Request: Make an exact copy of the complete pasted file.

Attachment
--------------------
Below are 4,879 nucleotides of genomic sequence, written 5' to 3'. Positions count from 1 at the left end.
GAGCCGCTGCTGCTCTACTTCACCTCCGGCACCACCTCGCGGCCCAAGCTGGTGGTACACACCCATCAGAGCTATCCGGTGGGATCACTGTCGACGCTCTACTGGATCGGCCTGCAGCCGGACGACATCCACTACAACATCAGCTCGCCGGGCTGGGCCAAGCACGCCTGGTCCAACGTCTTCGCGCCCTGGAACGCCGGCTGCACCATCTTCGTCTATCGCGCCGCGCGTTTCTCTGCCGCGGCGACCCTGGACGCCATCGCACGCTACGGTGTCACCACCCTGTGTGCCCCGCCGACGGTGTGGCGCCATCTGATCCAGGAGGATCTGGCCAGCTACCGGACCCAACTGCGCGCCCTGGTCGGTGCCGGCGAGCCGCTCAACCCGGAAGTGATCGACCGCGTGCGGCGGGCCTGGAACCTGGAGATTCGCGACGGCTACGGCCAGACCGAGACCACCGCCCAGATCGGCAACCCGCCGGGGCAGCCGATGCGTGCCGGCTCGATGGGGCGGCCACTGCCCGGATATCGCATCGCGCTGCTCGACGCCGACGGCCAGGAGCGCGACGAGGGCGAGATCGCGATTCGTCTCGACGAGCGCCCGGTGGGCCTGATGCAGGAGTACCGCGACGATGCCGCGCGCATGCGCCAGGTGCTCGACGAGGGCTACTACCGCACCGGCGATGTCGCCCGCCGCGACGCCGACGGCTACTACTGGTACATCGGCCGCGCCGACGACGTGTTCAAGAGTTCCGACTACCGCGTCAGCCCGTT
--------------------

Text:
Below are 4,879 nucleotides of genomic sequence, written 5' to 3'. Positions count from 1 at the left end.
GAGCCGCTGCTGCTCTACTTCACCTCCGGCACCACCTCGCGGCCCAAGCTGGTGGTACACACCCATCAGAGCTATCCGGTGGGATCACTGTCGACGCTCTACTGGATCGGCCTGCAGCCGGACGACATCCACTACAACATCAGCTCGCCGGGCTGGGCCAAGCACGCCTGGTCCAACGTCTTCGCGCCCTGGAACGCCGGCTGCACCATCTTCGTCTATCGCGCCGCGCGTTTCTCTGCCGCGGCGACCCTGGACGCCATCGCACGCTACGGTGTCACCACCCTGTGTGCCCCGCCGACGGTGTGGCGCCATCTGATCCAGGAGGATCTGGCCAGCTACCGGACCCAACTGCGCGCCCTGGTCGGTGCCGGCGAGCCGCTCAACCCGGAAGTGATCGACCGCGTGCGGCGGGCCTGGAACCTGGAGATTCGCGACGGCTACGGCCAGACCGAGACCACCGCCCAGATCGGCAACCCGCCGGGGCAGCCGATGCGTGCCGGCTCGATGGGGCGGCCACTGCCCGGATATCGCATCGCGCTGCTCGACGCCGACGGCCAGGAGCGCGACGAGGGCGAGATCGCGATTCGTCTCGACGAGCGCCCGGTGGGCCTGATGCAGGAGTACCGCGACGATGCCGCGCGCATGCGCCAGGTGCTCGACGAGGGCTACTACCGCACCGGCGATGTCGCCCGCCGCGACGCCGACGGCTACTACTGGTACATCGGCCGCGCCGACGACGTGTTCAAGAGTTCCGACTACCGCGTCAGCCCGTT